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Abstract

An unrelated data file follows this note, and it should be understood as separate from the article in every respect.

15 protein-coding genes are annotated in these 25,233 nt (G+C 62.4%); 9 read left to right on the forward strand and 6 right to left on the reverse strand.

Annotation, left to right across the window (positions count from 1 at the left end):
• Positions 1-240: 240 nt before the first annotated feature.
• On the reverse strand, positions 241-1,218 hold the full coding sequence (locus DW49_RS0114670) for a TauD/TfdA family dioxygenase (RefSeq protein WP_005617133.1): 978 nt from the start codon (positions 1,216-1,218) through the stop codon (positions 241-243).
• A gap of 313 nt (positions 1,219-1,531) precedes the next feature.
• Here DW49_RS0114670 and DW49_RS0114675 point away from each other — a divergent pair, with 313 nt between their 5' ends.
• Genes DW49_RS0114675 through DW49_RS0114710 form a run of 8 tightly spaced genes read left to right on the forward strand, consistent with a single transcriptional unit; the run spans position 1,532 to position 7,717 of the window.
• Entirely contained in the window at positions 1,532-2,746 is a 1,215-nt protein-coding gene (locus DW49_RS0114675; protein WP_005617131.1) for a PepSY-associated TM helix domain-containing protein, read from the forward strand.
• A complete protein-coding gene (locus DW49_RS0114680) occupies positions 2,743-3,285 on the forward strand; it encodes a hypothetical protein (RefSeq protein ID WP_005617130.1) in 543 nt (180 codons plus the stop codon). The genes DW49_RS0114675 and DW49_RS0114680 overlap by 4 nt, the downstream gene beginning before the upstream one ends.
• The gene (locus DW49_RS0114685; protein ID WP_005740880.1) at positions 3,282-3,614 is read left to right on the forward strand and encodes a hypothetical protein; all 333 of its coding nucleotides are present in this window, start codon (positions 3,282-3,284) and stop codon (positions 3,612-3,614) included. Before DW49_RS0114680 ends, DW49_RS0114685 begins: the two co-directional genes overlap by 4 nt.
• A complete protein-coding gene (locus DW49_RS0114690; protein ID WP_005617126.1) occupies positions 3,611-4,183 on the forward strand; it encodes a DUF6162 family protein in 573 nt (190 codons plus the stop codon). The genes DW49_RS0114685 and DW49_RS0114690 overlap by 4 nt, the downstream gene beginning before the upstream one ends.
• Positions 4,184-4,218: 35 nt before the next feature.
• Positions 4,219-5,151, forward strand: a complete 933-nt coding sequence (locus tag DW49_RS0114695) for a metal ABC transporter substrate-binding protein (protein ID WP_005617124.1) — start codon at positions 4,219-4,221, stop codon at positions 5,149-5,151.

Unconventional coal seam gas extraction is expanding rapidly in the renowned agricultural region of the Darling Downs in Queensland, Australia. These developments have given rise to substantial conflict, including the emergence of a national and vocal anti-coal seam gas movement. This paper examines the Darling Downs region and social impact research with regard to coal seam gas developments. It addresses disputes about coal seam gas on the basis of anthropological perspectives with regard to social dynamics and the concept of community, with examples derived from ongoing anthropological fieldwork, including interviews and observations in the area over the past eighteen months. Two specific documents are commented on, including the recent Queensland guideline for social impact assessments (SIA), and the SIA for Arrow Energy’s Surat Gas Project. The paper suggests areas of possible improvement and argues that complex social dynamics and the notion of community should be more carefully considered in SIA.

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